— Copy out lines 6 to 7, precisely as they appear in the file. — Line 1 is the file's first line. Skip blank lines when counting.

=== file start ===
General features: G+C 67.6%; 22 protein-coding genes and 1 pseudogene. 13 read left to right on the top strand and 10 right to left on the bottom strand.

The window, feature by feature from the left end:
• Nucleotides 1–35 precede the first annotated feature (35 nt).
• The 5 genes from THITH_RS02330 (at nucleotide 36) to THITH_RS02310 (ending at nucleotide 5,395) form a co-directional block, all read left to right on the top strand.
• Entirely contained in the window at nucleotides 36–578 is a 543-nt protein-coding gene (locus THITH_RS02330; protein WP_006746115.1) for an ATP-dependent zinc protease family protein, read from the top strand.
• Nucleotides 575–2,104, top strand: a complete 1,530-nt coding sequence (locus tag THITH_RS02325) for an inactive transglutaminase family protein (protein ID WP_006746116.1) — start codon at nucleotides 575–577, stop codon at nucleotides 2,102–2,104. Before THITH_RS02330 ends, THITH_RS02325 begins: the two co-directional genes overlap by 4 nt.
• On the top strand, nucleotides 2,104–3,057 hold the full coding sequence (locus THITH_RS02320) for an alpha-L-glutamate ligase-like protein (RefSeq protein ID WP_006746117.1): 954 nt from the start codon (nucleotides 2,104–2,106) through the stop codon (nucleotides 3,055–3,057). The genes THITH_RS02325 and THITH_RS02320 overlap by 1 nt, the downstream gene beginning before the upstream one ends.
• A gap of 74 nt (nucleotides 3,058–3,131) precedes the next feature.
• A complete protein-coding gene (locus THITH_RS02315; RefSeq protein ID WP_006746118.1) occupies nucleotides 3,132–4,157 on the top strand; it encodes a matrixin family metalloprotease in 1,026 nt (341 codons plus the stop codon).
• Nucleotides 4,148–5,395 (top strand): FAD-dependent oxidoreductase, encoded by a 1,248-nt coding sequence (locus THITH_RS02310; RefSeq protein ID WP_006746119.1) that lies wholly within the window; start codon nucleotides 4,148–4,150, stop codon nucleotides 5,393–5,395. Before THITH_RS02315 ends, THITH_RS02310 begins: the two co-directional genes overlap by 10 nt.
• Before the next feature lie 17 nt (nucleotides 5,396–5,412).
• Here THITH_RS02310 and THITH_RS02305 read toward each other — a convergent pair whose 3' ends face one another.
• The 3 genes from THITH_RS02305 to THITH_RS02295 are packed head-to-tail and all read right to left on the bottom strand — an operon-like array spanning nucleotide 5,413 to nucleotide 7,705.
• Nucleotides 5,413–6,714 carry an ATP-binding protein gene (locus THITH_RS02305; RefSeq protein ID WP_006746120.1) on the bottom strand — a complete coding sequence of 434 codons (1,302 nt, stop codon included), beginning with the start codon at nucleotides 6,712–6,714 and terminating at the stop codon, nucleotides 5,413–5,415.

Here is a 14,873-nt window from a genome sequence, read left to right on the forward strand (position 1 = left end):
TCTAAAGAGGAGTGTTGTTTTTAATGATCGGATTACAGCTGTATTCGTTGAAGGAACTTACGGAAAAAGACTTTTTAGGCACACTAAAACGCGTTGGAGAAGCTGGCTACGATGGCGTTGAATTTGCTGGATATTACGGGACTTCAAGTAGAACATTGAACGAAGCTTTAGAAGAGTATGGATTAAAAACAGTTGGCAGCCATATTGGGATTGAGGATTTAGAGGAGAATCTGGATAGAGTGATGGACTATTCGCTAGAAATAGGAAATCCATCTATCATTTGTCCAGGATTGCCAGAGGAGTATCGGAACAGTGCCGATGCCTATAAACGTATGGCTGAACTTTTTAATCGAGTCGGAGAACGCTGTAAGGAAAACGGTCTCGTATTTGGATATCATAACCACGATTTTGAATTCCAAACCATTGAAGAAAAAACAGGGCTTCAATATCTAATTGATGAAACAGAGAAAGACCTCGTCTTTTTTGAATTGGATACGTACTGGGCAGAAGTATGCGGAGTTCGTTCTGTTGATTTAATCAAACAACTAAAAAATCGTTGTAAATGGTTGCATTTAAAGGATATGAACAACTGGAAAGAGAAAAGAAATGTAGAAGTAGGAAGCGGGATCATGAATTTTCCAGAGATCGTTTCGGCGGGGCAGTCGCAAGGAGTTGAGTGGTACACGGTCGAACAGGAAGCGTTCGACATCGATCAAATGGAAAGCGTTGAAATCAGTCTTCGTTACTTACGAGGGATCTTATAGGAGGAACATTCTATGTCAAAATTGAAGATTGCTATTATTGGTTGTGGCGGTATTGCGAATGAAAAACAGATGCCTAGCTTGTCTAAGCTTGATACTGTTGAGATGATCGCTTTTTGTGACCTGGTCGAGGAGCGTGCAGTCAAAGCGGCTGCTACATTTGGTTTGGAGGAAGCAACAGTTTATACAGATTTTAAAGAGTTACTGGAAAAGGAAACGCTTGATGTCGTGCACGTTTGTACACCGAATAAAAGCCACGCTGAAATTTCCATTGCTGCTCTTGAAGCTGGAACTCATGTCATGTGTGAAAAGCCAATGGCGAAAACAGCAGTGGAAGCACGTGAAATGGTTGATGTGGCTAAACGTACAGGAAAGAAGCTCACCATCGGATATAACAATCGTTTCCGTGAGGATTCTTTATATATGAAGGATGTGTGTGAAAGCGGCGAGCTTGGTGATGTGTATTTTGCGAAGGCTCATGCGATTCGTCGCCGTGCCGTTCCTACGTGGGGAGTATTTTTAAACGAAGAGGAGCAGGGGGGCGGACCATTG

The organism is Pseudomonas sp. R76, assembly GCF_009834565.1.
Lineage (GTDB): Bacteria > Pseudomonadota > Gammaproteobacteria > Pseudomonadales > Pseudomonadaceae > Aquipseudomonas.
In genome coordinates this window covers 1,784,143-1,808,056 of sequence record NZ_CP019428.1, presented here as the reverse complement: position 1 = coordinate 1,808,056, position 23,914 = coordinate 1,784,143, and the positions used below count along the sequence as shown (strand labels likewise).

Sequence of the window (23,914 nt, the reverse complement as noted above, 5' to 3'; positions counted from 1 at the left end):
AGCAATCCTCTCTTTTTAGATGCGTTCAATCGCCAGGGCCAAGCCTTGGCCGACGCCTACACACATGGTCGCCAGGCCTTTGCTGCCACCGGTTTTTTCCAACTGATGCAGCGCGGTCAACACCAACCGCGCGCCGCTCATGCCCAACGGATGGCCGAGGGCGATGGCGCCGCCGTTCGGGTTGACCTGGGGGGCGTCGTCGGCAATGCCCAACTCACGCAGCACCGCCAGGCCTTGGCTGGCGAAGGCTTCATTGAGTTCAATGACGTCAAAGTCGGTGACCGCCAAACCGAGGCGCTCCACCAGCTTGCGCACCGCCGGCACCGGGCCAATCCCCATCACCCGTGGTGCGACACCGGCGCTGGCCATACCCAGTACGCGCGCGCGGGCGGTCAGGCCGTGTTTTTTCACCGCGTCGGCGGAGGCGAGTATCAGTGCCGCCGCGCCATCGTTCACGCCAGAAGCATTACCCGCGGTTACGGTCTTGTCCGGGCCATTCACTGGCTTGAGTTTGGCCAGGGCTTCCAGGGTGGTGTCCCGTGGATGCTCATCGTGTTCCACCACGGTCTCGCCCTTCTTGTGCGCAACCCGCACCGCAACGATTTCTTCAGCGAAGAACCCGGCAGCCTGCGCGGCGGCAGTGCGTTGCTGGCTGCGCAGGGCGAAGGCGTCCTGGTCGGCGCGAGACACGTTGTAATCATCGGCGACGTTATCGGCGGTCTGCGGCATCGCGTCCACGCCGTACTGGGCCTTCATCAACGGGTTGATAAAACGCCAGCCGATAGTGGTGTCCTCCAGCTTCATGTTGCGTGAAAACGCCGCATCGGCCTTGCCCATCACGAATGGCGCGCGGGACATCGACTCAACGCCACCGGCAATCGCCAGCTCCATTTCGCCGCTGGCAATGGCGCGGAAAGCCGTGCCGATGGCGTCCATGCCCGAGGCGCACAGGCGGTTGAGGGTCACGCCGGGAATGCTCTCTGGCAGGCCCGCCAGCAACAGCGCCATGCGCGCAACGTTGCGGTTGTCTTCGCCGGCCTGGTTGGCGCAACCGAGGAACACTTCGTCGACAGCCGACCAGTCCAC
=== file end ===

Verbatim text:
• Nucleotides 575–2,104, top strand: a complete 1,530-nt coding sequence (locus tag THITH_RS02325) for an inactive transglutaminase family protein (protein ID WP_006746116.1) — start codon at nucleotides 575–577, stop codon at nucleotides 2,102–2,104. Before THITH_RS02330 ends, THITH_RS02325 begins: the two co-directional genes overlap by 4 nt.
• On the top strand, nucleotides 2,104–3,057 hold the full coding sequence (locus THITH_RS02320) for an alpha-L-glutamate ligase-like protein (RefSeq protein ID WP_006746117.1): 954 nt from the start codon (nucleotides 2,104–2,106) through the stop codon (nucleotides 3,055–3,057). The genes THITH_RS02325 and THITH_RS02320 overlap by 1 nt, the downstream gene beginning before the upstream one ends.